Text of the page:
A world and Olympic champion is fighting new rules that she says force her to alter her body to compete.
The International Association of Athletics Federations (IAAF) rules are based on concerns that women with a higher level of testosterone have an advantage over other female athletes.
Testosterone is a hormone that increases muscle mass, strength and haemoglobin, affecting endurance.
Caster Semenya is the highest-profile athlete likely to be affected by the rules, which have also divided medical opinion.
Under the rules, which come into effect in November, any woman competing in middle-distance events would need a level of testosterone below a certain limit.
Those with a level above this would have to reduce it for six months and maintain that reduced level to be allowed to compete.
Semenya, 27, is taking her case to the Court of Arbitration for Sport in Switzerland on the grounds that the rules are “irrational, unjustifiable” and in breach of a number of laws and charters.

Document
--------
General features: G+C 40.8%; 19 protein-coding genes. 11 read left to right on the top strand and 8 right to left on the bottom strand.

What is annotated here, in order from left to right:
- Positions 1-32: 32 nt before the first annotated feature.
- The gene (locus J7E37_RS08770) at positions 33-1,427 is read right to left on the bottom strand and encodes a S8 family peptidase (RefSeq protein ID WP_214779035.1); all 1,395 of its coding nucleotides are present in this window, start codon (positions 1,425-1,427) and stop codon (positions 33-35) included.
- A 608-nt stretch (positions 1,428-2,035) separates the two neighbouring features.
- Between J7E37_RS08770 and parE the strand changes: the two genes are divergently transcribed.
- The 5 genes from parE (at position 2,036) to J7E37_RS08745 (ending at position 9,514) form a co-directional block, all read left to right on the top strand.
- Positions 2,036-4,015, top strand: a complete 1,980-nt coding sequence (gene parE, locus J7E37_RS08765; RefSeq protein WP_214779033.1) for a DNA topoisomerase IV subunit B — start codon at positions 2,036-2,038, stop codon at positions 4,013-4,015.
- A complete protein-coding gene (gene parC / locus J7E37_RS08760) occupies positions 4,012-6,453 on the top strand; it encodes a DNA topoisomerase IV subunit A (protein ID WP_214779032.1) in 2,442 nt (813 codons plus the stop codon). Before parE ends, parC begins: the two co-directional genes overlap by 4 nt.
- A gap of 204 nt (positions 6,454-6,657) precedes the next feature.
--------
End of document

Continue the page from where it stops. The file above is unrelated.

If the rules remain, the South African athlete faces a choice between daily medication or losing the chance to defend her world title in Qatar next year.
In a statement issued through her lawyers, Semenya said: “I just want to run naturally, the way I was born.
“It is not fair that I am told I must change. It is not fair that people question who I am.
“I am Mokgadi Caster Semenya. I am a woman and I am fast.”
The IAAF has said it is ready to defend the new rules, adding that peer-reviewed studies show females with above-normal or male equivalent levels of testosterone had an advantage of up to 12% over other female athletes.
“These advantages make competition between men and women as meaningless and unfair as an adult competing against a child,” the IAAF said in a statement.
Semenya is a two-time Olympic and three-time world champion, who currently holds the world and Olympic titles in the 800m.
Although the rules were not brought in to target her, she has been a controversial figure since winning the 800m world title as a teenager in 2009, when the sheer power of her final push to victory raised questions.